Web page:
An artist's depiction of a ViaSat-3 broadband satellite. Credit: Boeing Satellite Systems

SAN FRANCISCO – Viasat’s business strategy will evolve as low Earth orbit satellite constellations and the U.S. Federal Communications Commission’s Rural Digital Opportunities Fund provide consumers with additional options for broadband service.

“We have a lot of maneuvering room,” Mark Dankberg, Viasat executive chairman, said Feb. 4 during an earnings call. “Our plans for service delivery are in the low single digit percentages of the U.S. market and most markets we go into. We don’t see those types of addressable markets changing for us much as a result of these things.”

Still, Viasat may rethink its approach, modifying service plans and prices, for example.

“It makes complete sense for us to do that in response to changes in the market as they unfold over what we think is a pretty long period of time, three to five years,” Dankberg said.

In recent years, Viasat has invested heavily in its three-satellite Viasat-3 constellation.

“We don’t expect to be in the same position after Viasat-3 is launched,” Dankberg said. “That creates more maneuvering room as well.”

Viasat’s average revenue per user (ARPU) for fixed broadband service reached a quarterly record in the third quarter of 2021, “driven by new and existing subscribers choosing plans with more data,” according to Viasat’s quarterly shareholder letter.

With limited capacity and strong demand, the company focused on raising ARPU. If that changes, “people should not just expect us to go after higher ARPU all the time,” said Viasat CEO Rick Baldridge. “We’re going to do what makes sense.”

The first Viasat-3 satellite to serve the Americas is likely to launch in early 2022.

“The recent spikes in COVID-19 during the holidays and early part of calendar 2021 have led to intermittent supply chain and labor availability challenges as we work to complete the payload for the first ViaSat-3 satellite,” according to the shareholder letter. “While we were able to offset some of these impacts with schedule gains in other areas, at this time we believe the net effect is that the launch of the first satellite will most likely move into [quarter one] of calendar 2022.”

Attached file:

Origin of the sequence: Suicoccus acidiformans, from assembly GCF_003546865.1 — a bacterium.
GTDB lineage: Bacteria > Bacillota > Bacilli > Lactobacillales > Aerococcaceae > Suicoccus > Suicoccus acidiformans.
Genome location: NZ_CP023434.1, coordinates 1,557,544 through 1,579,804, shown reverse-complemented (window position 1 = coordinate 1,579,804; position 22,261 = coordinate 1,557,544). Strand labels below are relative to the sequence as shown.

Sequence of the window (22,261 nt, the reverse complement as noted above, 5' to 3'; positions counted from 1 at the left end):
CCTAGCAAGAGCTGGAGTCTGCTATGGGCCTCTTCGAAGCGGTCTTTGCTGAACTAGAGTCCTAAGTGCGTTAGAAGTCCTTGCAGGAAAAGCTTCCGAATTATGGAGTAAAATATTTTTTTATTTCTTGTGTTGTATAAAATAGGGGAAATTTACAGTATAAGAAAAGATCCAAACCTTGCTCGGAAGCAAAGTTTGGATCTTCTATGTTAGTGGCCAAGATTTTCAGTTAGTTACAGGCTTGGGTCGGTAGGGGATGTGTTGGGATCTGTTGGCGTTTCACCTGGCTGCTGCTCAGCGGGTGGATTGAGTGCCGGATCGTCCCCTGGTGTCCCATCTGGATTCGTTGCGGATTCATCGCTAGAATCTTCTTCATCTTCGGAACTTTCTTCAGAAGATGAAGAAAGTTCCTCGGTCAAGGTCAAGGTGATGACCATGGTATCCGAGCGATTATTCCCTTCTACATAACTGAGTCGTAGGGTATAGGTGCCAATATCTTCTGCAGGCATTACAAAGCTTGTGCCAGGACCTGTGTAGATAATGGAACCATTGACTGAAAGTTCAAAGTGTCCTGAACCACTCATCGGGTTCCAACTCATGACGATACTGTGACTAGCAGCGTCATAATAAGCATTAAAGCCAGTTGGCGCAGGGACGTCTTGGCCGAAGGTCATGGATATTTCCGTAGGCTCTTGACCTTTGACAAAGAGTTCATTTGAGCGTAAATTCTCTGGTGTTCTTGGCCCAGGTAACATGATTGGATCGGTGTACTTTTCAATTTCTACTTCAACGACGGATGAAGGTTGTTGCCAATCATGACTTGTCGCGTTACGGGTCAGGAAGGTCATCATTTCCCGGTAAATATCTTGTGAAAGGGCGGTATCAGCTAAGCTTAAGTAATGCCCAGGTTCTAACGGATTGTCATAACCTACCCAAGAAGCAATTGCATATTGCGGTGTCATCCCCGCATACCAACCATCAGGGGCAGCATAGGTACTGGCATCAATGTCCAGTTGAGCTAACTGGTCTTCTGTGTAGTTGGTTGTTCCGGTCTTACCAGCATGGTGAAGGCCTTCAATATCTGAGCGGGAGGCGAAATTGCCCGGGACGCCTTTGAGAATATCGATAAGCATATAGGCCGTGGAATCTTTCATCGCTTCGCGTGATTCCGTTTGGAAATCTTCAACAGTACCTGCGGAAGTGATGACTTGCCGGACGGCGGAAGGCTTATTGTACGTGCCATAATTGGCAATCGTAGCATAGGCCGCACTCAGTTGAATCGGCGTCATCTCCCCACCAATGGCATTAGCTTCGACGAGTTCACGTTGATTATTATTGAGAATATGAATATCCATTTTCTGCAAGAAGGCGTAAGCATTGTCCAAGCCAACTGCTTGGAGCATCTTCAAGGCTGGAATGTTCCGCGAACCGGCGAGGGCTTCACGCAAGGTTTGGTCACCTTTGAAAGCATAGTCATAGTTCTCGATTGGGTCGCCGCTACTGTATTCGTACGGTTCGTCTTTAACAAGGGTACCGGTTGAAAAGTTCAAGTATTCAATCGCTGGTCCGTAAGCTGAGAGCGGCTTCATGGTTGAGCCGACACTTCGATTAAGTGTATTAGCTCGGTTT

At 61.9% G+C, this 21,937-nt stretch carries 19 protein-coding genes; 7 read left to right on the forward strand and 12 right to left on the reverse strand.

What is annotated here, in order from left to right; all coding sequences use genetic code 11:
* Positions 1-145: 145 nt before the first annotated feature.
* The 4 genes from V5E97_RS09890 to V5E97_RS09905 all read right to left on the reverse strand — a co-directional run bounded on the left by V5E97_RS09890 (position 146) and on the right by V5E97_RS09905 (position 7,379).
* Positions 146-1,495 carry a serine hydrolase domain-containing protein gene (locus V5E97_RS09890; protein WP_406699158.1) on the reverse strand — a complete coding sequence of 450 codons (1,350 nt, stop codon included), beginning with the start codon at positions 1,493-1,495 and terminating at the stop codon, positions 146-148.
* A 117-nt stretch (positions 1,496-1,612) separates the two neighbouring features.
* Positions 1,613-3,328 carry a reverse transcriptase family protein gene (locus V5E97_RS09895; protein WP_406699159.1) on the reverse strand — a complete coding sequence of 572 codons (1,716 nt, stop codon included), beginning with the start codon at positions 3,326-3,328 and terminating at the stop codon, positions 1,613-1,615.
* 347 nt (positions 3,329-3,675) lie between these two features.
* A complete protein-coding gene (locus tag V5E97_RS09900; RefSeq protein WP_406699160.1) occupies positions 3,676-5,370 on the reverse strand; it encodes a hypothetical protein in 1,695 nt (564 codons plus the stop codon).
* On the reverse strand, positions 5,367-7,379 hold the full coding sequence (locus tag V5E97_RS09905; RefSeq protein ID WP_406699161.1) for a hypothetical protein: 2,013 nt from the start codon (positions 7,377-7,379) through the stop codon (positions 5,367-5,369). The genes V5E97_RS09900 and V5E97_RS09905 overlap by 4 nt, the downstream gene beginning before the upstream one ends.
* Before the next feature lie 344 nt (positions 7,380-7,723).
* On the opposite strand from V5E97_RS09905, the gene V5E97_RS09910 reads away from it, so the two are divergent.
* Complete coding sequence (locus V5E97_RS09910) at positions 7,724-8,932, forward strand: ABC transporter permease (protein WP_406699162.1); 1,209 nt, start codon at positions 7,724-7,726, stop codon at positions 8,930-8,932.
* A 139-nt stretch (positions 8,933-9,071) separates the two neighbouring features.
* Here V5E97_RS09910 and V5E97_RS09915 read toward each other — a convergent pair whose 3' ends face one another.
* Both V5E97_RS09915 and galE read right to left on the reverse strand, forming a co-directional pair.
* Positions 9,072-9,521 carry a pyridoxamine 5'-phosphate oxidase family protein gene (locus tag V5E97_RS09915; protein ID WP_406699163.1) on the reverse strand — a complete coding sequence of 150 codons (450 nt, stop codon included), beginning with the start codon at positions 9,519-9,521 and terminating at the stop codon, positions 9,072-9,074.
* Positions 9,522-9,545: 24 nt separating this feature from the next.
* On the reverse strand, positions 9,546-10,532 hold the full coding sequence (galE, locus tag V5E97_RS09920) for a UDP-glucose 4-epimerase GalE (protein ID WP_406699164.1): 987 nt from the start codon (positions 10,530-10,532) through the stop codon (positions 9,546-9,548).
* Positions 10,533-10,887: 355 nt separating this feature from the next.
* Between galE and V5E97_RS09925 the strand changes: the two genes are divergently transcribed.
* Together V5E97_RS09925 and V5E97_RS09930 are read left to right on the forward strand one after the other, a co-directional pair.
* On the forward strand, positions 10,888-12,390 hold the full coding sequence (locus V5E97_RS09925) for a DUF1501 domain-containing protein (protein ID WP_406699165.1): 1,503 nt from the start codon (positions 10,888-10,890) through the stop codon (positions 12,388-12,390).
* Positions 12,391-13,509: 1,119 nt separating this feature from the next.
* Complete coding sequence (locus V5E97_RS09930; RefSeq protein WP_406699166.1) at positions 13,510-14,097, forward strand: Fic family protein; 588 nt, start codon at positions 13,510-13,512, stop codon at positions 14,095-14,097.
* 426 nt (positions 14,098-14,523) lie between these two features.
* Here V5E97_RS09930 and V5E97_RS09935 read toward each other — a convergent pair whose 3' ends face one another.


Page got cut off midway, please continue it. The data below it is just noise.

When Viasat-3 Americas reaches orbit, the company will devote months to testing.

“We’ve got a very complicated overall system and we’ve got to go through pretty thorough testing,” Baldridge said.

Viasat plans to launch the second Viasat-3 satellite five to six months after the first one launched. The schedule for the third launch is not yet set.  “It may get a little closer behind the second one,” Baldridge said.

Viasat quarterly revenues declined slightly to $576 million in the third quarter of 2021 from $588 million for the third quarter of 2020. Net income for the quarter rose 4% to $6.8 million compared with $6.5 million one year earlier.

Viasat’s Commercial Networks business garnered $235 million for the quarter, a 75% year-over-year jump.

Awards to Viasat’s Government Systems segment declined 18% compared with the third quarter of 2020, while the segment’s year-to-date award total was 13% higher than at this time last year. The dichotomy reflects “inherent government contracting lumpiness and ongoing pandemic effects,” according to the shareholder letter.

Debra Werner is a correspondent for SpaceNews based in San Francisco. Debra earned a bachelor’s degree in communications from the University of California, Berkeley, and a master’s degree in Journalism from Northwestern University. She...